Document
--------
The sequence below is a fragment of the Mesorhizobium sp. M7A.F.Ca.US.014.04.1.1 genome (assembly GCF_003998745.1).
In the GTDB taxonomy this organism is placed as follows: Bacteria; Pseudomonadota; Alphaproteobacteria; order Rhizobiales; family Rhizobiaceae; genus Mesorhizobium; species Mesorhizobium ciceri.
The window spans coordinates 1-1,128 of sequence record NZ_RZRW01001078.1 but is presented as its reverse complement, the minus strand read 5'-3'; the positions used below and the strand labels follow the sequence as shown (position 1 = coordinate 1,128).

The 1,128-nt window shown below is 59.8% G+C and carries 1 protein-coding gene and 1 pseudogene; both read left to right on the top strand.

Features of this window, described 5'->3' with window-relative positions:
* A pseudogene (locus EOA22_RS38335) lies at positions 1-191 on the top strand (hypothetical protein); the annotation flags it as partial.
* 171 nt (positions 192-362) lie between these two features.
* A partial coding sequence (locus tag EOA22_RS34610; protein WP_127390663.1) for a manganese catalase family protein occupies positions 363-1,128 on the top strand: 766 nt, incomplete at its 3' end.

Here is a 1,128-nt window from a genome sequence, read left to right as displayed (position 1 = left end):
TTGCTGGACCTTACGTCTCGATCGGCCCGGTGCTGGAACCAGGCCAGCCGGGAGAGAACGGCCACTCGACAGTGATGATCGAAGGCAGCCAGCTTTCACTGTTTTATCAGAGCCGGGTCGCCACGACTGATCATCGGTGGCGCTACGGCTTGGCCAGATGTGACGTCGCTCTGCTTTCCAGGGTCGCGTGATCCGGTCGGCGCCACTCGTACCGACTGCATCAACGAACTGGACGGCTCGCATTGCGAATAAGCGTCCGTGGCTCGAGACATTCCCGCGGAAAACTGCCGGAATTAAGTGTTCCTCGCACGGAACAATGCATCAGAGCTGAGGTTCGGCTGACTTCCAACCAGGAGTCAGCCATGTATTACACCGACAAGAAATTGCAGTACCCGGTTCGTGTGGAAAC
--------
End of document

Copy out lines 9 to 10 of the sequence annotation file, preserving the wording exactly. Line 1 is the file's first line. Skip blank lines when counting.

Here is a 1,128-nt window from a genome sequence, read left to right as displayed (position 1 = left end):
TTGCTGGACCTTACGTCTCGATCGGCCCGGTGCTGGAACCAGGCCAGCCGGGAGAGAACGGCCACTCGACAGTGATGATCGAAGGCAGCCAGCTTTCACTGTTTTATCAGAGCCGGGTCGCCACGACTGATCATCGGTGGCGCTACGGCTTGGCCAGATGTGACGTCGCTCTGCTTTCCAGGGTCGCGTGATCCGGTCGGCGCCACTCGTACCGACTGCATCAACGAACTGGACGGCTCGCATTGCGAATAAGCGTCCGTGGCTCGAGACATTCCCGCGGAAAACTGCCGGAATTAAGTGTTCCTCGCACGGAACAATGCATCAGAGCTGAGGTTCGGCTGACTTCCAACCAGGAGTCAGCCATGTATTACACCGACAAGAAATTGCAGTACCCGGTTCGTGTGGAAAC